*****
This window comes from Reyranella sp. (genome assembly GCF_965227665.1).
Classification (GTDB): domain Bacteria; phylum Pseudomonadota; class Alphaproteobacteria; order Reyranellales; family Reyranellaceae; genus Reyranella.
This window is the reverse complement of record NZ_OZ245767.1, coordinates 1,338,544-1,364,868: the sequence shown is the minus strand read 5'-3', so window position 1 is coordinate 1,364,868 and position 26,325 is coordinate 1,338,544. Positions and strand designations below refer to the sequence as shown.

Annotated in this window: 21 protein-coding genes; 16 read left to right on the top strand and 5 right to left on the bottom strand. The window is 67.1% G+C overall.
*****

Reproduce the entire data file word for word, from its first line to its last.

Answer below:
This window comes from Reyranella sp. (genome assembly GCF_965227665.1).
Classification (GTDB): domain Bacteria; phylum Pseudomonadota; class Alphaproteobacteria; order Reyranellales; family Reyranellaceae; genus Reyranella.
This window is the reverse complement of record NZ_OZ245767.1, coordinates 1,338,544-1,364,868: the sequence shown is the minus strand read 5'-3', so window position 1 is coordinate 1,364,868 and position 26,325 is coordinate 1,338,544. Positions and strand designations below refer to the sequence as shown.

Annotated in this window: 21 protein-coding genes; 16 read left to right on the top strand and 5 right to left on the bottom strand. The window is 67.1% G+C overall.